Search - David Wilson-Johnson, Edward Elgar, Richard Hickox :: Elgar: Caractacus

Elgar: Caractacus
David Wilson-Johnson, Edward Elgar, Richard Hickox
Elgar: Caractacus
Genre: Classical
  •  Track Listings (16) - Disc #1
  •  Track Listings (17) - Disc #2


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CD Details

All Artists: David Wilson-Johnson, Edward Elgar, Richard Hickox, London Symphony Chorus, London Symphony Orchestra, Judith Howarth, Arthur Davies
Title: Elgar: Caractacus
Members Wishing: 0
Total Copies: 0
Label: Chandos
Release Date: 7/26/1994
Genre: Classical
Styles: Opera & Classical Vocal, Symphonies
Number of Discs: 2
SwapaCD Credits: 2
UPC: 095115915622

CD Reviews

Elgar's Greatest Oratorio
Scriabinmahler | UK | 03/25/2008
(5 out of 5 stars)

"Elgar wrote many oratorios based on Christian themes, Apostles, Kingdom, Dream of Gerontius, Light of Life etc, but I think his greatest choral work is definitely Caractacus which can match even his great orchestral works in originality, inspiration and other-worldly beauty. Inspired by a moving tale of British king fighting against Romans, and of lovers caught in the middle, there is some influence by Wagner's Tristan und Isolde, although Elgar's musical language is completely his own. The Druid ritual scene and the lovers' duet scene are probably the most magical and original music Elgar ever wrote. It really sounds like music that came from other world.

As for the recording quality and performance, this one surpasses the EMI recording by Groves. Hickox's account is more atmospheric and eloquent. The heart-breakingly poignant love-duet sung by Judith Howarth and Arthur Davis, which I can not listen without tears, alone can make this recording a must."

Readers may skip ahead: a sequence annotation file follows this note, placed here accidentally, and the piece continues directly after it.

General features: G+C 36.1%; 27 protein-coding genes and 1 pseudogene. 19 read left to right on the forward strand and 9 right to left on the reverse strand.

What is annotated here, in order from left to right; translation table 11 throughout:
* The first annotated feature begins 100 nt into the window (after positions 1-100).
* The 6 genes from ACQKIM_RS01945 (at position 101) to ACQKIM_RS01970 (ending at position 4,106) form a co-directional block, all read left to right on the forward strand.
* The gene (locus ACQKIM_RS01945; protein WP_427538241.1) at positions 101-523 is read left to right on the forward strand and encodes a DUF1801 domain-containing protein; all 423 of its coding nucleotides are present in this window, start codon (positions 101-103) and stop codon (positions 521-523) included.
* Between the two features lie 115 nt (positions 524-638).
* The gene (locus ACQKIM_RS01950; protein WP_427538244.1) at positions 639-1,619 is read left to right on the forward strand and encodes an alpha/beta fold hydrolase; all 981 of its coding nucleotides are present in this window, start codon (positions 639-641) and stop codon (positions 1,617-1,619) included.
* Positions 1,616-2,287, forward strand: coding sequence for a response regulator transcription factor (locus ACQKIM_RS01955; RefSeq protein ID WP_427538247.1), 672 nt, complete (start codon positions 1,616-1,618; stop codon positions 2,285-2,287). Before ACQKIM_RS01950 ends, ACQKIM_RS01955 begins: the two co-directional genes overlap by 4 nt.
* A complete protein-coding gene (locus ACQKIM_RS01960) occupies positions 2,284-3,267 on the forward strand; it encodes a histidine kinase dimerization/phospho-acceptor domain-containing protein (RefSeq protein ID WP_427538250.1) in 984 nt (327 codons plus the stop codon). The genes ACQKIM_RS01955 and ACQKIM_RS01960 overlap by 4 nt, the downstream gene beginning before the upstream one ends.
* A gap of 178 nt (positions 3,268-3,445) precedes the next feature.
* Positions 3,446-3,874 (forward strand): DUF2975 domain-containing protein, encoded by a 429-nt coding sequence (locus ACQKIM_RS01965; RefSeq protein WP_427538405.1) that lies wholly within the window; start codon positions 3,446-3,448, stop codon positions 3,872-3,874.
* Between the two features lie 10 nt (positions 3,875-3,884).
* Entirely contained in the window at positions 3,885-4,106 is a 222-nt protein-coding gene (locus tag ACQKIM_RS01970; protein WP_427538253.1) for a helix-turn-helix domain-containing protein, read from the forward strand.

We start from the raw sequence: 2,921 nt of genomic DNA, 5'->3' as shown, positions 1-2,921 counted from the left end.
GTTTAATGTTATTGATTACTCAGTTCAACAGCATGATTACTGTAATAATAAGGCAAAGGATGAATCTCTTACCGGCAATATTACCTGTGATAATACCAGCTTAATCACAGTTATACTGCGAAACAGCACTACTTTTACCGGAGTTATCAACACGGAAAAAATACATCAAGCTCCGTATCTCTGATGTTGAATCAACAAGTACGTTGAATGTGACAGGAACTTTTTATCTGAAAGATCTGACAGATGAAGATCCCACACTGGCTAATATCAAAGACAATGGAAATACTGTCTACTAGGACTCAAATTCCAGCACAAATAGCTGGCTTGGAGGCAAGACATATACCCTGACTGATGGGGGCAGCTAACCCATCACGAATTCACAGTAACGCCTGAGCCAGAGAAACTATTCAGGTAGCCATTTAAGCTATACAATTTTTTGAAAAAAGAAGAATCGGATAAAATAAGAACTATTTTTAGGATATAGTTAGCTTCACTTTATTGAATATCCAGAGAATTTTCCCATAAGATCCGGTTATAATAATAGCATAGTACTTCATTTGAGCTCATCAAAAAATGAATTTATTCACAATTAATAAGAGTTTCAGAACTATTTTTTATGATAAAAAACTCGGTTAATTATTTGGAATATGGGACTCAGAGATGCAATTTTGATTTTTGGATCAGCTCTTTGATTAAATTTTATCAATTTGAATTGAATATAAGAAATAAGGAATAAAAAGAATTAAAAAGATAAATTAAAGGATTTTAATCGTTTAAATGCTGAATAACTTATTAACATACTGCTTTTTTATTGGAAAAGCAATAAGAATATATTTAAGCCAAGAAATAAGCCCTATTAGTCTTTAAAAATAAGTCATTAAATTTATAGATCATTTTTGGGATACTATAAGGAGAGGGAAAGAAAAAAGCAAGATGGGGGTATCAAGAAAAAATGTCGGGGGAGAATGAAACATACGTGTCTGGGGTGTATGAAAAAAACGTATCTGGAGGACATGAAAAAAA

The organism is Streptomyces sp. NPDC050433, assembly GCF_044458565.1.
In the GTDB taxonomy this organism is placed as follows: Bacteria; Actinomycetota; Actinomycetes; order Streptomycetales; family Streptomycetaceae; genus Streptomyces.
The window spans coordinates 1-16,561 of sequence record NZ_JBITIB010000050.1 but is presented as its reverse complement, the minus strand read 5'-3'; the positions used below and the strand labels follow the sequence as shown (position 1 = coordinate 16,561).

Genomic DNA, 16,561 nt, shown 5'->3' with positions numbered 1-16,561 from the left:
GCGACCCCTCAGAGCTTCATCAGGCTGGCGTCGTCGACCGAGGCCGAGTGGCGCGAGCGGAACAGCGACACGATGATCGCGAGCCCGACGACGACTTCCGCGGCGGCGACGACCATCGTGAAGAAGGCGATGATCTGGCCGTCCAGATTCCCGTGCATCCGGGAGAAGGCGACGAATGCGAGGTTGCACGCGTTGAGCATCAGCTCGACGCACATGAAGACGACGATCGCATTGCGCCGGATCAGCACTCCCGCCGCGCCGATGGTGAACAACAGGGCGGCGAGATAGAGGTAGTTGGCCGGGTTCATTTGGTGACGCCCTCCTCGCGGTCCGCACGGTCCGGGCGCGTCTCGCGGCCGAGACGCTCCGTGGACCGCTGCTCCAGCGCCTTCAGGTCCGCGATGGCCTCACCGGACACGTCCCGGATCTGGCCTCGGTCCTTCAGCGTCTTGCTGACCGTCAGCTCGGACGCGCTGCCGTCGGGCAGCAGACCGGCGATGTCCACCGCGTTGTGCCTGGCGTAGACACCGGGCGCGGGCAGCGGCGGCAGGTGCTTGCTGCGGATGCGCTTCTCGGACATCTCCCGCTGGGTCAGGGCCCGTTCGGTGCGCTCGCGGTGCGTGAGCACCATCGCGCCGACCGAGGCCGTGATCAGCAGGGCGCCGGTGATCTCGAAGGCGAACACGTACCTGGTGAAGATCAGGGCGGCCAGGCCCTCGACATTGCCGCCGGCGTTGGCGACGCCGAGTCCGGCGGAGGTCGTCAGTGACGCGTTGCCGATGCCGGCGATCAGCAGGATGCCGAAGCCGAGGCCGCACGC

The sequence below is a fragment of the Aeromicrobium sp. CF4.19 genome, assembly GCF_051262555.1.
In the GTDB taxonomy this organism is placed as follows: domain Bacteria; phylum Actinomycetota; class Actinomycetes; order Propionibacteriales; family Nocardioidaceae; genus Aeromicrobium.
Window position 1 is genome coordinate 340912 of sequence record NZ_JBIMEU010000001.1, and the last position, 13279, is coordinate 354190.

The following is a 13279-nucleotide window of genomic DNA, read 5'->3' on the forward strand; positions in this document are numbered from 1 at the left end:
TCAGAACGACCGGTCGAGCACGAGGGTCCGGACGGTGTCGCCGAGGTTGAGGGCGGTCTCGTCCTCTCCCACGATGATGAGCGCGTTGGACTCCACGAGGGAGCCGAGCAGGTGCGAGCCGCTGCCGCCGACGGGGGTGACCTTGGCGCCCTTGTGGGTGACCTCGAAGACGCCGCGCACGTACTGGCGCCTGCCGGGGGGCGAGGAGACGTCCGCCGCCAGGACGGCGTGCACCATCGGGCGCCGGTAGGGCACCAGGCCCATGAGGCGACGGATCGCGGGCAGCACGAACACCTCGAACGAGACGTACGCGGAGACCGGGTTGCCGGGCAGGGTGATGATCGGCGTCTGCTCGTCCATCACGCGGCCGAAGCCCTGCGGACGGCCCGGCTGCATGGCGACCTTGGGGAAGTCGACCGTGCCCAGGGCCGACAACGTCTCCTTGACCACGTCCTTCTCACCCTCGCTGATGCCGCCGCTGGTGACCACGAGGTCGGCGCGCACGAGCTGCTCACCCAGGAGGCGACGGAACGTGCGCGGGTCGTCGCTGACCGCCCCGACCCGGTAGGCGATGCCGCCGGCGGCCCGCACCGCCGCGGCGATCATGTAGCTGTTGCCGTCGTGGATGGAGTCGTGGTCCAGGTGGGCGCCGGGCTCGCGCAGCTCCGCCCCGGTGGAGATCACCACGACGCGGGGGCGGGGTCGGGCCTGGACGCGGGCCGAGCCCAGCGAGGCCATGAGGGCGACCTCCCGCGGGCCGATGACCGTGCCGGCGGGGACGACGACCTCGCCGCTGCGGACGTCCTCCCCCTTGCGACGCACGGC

An endearing work in brilliant performances
G.D. | Norway | 05/30/2009
(5 out of 5 stars)

"While it is (understandably) not very often performed and in the end not in the league of the Dream of Gerontious, Elgar's large-scale cantata Caractacus, concerning the last stand of that legendary, ancient British king against the Roman invaders, is in fact a delightful work. Part of the problem, however, is that the text (by one H.A. Acworth) isn't exactly great - rather embarrassing at times, in fact - but the music Elgar provided is inventive and quite powerful (some weak passages notwithstanding); highlights including several of the wistful, atmospheric pastoral interludes, which benefit strongly from Elgar's skills as an orchestrator.

And this magnificent performance almost manages to convince us that we are dealing with a masterpiece. Hickox's secure grasp of the architectonics is augmented by brilliant orchestral playing producing a rich, warm sound full of feeling, color and tragic splendour. And the London Symphonic Chorus is no less impressive with their full-blooded, almost fervent contributions. With a strong cast of soloists, the case made for this flawed but impressive work is as strong as one could possibly imagine or wish for; Howarth is touchingly beautiful as the eponymous king's daughter and Wilson-Johnson nobly impressive as the king himself, and the other parts are no less fine. Add to that a beautiful, spacious sound (and a fine performance of the wistful Severn Suite), and you have a really recommendable set. Arch-English, late-Victorian and a little sturdy and worthy music, yes, but thoroughly endearing nonetheless."
a reader | 09/02/2007
(5 out of 5 stars)

"My vinyl of the Groves/Liverpool version was wearing out and my CD of it had developed an irritating skip right in the famous Triumphal March, so I was keen to hear this version. Excellent overall but singing and chorus not as sharp as Groves. Still Chandos CDs have very rich sound and well worth it. Fill up good too. (orchestral version of Severn Suite, usually for brass band only)"